“I felt guilty about not doing enough. Then you get cancer and you get all these great opportunities. Yeah, I have leukemia, and no one wants to be dealt that blow, to be in that cancer club. It’s not fun.

“But it’s opened my mind, opened these channels to spread the word. I’m doing well. I lost 10 pounds and I’m skating better than I ever have. It’s a challenge, but we get tested in our faith all the time.”

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Artie Boyle will most definitely be among those 30-plus family members at TD Garden Tuesday night, no doubt recalling all those commutes back and forth to practices and games and tournaments with Brian, a father who emerged from the Bobby Orr generation of Bruins fans passing that devotion onto his sons.

Artie still plays the game to this day, joining buddies on the ice, where they often welcome summertime appearances from Brian and Tim Boyle, a younger son currently in hockey’s minor leagues.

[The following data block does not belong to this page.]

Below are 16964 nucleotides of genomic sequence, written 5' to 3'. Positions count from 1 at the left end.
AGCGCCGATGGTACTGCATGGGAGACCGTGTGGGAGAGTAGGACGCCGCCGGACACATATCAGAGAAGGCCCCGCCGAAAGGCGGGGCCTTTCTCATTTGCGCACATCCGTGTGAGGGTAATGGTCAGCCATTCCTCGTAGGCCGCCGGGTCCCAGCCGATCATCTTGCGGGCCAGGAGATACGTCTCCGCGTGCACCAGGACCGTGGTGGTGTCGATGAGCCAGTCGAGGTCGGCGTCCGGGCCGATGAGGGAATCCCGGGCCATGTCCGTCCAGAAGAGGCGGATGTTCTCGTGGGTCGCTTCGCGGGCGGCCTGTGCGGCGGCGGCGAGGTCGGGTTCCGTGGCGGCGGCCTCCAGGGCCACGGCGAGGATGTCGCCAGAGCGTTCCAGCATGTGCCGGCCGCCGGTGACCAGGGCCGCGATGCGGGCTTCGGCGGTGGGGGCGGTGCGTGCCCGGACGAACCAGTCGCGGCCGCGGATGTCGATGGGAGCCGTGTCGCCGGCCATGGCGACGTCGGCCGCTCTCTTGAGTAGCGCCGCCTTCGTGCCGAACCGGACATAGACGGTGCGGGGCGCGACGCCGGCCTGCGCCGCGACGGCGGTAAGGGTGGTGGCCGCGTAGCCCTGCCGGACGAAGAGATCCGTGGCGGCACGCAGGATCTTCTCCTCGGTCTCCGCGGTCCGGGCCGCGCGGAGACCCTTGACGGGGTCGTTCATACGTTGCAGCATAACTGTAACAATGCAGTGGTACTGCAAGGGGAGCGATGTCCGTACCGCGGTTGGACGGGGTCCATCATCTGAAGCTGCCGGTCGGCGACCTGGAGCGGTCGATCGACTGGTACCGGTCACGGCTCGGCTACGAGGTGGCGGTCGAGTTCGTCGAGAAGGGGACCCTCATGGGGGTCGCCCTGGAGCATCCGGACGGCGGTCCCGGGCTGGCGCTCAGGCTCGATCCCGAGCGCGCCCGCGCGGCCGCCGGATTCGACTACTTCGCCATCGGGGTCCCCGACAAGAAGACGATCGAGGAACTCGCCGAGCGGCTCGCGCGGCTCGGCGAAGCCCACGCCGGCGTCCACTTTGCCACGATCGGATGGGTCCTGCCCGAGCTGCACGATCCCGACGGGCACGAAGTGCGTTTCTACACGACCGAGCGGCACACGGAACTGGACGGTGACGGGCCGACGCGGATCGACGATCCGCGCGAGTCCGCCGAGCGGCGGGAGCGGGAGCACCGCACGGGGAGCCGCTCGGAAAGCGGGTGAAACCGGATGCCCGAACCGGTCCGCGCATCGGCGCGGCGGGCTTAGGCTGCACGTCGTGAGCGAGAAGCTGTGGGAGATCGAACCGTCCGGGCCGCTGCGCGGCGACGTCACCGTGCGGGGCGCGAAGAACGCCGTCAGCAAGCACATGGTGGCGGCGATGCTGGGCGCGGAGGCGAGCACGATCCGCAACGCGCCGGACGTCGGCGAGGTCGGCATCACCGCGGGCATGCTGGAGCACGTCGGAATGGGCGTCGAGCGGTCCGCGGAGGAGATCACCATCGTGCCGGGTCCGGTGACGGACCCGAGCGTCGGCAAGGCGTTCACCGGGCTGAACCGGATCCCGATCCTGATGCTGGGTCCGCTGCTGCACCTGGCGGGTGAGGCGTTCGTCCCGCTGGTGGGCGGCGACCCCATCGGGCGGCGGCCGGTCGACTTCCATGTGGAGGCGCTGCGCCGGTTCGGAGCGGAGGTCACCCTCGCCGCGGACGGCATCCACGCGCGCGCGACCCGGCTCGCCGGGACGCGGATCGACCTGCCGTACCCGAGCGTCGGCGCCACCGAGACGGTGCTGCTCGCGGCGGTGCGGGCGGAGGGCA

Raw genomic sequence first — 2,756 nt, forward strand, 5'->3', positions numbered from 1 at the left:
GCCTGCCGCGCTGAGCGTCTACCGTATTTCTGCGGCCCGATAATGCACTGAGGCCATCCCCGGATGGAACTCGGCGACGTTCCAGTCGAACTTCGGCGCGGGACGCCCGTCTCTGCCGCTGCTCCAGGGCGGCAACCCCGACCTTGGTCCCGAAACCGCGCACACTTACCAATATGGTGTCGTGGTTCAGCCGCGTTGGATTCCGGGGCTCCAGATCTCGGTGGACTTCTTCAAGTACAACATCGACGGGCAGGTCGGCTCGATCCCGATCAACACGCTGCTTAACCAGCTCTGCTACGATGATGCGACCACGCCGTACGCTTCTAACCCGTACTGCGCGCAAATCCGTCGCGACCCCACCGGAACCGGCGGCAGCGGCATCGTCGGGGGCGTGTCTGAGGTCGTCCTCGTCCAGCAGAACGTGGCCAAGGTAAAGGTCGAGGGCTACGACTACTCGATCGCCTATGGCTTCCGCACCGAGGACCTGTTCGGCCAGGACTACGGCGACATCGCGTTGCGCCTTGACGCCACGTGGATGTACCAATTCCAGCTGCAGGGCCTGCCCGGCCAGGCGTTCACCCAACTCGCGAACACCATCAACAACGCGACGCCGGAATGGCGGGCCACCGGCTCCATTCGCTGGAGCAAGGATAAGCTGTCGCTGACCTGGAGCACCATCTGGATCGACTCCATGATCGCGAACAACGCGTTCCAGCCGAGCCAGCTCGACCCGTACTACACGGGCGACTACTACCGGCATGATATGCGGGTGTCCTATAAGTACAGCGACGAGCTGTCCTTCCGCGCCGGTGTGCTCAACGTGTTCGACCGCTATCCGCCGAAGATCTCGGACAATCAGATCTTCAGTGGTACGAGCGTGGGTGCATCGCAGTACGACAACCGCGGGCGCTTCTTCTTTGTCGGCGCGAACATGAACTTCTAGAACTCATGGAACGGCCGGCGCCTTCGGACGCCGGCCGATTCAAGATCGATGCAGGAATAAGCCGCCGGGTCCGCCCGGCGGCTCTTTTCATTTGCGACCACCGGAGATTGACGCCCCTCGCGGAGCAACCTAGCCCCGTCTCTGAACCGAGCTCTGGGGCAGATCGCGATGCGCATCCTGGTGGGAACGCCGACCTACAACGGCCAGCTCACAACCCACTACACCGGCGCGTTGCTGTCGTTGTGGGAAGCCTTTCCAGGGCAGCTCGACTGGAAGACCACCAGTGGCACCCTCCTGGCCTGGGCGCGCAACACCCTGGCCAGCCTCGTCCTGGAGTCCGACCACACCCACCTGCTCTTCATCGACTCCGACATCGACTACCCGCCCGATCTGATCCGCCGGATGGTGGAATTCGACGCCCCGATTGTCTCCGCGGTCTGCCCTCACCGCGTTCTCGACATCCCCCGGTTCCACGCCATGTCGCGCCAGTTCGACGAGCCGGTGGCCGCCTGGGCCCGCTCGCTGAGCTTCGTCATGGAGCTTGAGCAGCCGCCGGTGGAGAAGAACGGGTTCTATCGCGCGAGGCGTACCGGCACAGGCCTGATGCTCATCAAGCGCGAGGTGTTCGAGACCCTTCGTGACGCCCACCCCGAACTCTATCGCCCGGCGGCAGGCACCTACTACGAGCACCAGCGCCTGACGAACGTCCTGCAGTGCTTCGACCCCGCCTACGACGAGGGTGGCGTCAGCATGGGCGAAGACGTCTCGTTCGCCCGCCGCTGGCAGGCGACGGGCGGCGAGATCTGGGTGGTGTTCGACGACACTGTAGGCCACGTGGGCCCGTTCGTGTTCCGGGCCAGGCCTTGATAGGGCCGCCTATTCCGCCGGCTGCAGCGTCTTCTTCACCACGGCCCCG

“I tell Brian I’m the ghost of Christmas future, of his hockey future,” Artie said, laughing.

Yet theirs is a bond about so much more than hockey. From father to son, through cancer and faith, so much the same.

Boyle and his parents in an undated family photo.
Boyle and his parents in an undated family photo.boyle family

Tara Sullivan is a Globe columnist. She can be reached at tara.sullivan@globe.com. Follow her on Twitter @Globe_Tara.